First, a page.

OK, after that rather vague introduction to things, what is this site actually about? Six years ago this summer I climbed onto a thirty-year-old Japanese motorcycle and rode it from upstate New York out to Colorado and back. That was a heck of an experience, and I planned to follow it up with more of the same in the next year or two. But, life being what it is, I haven’t managed it – until now. Some people can find the time to do trips like that every year. Others will never do even one. I’m somewhere in between. But the stars have lined up in 2013 and soon it’ll be time to go.
This time I’ll be going with my wife, where I was a bachelor before, and I’ll be on a two-year-old bike (and hers not much older), a far cry from my steed the last time. We’ll actually have cellular phones, we’ll have GPS, and I’ll have this slick iPad to write my accounts on rather than a circa-2003 netbook. Will any of this make a difference? Aside from the companionship of my loving wife, I hope not, though I suppose I could stand a little less time on the side of the road figuring out what’s wrong with my machine. (No, it wasn’t that bad…)
Sometimes we get into the trap of thinking technology makes our lives easier, when in fact our lives are just our lives, and our difficulties we make for ourselves due to our nature, not that of the physical objects surrounding us. The point of a motorcycle trip is to breathe in the air of life, to feel its breezes blowing across your face, to taste hints of freedom. It is to be minimalist and unencumbered – subjectively measured and experienced though those things are. If we’re fiddling with a smartphone or some other piece of technology rather than looking out at the world around us, the game has already been lost.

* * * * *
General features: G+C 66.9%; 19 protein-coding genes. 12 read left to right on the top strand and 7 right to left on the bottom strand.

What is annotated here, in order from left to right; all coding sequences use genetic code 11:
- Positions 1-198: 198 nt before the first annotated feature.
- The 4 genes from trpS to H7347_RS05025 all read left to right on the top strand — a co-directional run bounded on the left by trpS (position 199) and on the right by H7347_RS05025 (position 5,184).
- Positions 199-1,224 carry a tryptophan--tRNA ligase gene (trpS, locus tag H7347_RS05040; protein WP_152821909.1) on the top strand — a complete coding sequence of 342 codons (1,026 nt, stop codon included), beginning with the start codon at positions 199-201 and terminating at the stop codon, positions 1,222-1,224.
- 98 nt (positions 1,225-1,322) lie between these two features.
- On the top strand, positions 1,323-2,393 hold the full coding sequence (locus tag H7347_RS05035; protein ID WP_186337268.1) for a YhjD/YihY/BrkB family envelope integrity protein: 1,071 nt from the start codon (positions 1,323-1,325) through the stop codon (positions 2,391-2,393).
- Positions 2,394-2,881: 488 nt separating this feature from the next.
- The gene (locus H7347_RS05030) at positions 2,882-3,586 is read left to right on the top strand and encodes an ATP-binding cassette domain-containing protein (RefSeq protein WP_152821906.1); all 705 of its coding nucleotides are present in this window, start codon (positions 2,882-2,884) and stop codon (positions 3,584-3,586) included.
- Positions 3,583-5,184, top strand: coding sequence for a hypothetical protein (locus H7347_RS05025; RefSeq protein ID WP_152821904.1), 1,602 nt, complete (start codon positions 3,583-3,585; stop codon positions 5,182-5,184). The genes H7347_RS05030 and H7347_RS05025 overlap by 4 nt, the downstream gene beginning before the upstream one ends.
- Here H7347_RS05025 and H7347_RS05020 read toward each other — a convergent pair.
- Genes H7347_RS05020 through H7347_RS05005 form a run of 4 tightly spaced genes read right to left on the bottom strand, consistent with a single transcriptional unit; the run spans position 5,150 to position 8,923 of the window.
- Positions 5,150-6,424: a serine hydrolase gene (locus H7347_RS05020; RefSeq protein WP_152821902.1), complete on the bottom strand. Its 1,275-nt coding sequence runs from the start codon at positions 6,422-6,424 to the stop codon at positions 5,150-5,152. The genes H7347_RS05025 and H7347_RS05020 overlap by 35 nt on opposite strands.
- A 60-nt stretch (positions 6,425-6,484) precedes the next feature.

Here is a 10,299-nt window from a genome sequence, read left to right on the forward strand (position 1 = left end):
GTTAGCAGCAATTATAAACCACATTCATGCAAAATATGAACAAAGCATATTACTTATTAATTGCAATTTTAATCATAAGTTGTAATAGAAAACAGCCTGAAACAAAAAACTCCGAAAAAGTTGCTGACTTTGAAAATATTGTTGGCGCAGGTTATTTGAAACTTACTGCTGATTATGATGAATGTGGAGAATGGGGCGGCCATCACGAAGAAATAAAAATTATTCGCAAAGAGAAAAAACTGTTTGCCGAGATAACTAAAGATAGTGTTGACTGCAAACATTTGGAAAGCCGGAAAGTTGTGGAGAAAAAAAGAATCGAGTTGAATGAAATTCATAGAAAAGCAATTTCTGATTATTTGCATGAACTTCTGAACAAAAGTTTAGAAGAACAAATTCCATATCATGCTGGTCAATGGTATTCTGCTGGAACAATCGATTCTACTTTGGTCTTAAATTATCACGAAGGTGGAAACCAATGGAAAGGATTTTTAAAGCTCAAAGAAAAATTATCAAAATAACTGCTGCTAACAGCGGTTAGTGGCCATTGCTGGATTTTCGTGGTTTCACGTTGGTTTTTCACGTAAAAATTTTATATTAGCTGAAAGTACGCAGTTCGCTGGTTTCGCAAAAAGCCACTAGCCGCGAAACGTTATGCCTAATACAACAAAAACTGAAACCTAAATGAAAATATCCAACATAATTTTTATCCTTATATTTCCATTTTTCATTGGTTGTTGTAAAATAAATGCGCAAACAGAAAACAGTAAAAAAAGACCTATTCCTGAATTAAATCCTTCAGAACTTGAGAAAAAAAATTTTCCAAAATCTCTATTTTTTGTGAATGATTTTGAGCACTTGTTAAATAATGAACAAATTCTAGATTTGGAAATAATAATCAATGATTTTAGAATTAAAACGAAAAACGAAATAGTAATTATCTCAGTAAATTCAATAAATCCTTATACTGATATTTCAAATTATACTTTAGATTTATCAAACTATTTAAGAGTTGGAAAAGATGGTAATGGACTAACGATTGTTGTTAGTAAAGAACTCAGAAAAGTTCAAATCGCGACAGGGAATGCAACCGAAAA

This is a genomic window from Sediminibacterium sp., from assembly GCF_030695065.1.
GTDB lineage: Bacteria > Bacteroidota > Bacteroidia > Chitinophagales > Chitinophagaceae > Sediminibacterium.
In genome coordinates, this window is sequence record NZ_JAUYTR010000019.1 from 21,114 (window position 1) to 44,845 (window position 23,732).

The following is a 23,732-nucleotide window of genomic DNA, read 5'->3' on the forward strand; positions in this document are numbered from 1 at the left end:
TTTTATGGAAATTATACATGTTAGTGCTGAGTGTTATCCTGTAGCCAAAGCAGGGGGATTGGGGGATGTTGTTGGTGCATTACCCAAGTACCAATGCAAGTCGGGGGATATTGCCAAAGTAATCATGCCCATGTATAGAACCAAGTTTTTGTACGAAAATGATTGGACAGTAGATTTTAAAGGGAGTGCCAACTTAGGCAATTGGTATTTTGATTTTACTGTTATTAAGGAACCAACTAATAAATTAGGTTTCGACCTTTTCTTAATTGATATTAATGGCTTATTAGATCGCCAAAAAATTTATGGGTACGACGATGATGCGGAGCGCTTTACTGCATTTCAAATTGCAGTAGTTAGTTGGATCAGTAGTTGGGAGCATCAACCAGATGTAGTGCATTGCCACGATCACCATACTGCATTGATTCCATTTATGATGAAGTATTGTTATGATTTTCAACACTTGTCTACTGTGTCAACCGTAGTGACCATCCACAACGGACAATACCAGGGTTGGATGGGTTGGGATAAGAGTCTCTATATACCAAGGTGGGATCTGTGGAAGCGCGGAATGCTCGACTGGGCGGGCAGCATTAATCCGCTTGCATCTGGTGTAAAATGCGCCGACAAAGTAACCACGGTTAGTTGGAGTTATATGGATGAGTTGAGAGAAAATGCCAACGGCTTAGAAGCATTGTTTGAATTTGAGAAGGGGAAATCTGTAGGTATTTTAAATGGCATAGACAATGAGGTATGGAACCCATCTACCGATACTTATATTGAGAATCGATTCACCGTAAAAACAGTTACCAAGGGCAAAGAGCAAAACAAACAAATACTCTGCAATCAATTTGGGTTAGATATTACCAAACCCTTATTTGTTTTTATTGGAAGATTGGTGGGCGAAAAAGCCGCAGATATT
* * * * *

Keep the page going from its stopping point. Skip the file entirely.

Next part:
Anyway, here’s a map of our planned route:
On the way out to Colorado this roughly follows the path I took two years ago, which was so good I’d like to do it again. Then we’ve got to get up to Spokane to visit a friend, and since we’re already fairly north there it seems reasonable to try a Canadian route back – especially since we could get a taste of the Canadian Rockies right off the bat.
The whole thing is approximate, in fact doubly so. First we’ll pick the actual roads each day, depending on what looks good and what we feel like. Second we might make major changes (go through North Dakota instead of South Dakota, or detour to Utah), or even chop pieces out entirely if it seems like we won’t make it in the time we have. But that’s the way the best motorcycle trips are done. You’ve got to have the outlines of an overall plan to help you through the low days, not to mention getting you out there in the first place. And you need to freedom to follow the winds of fancy once you’re OUT there.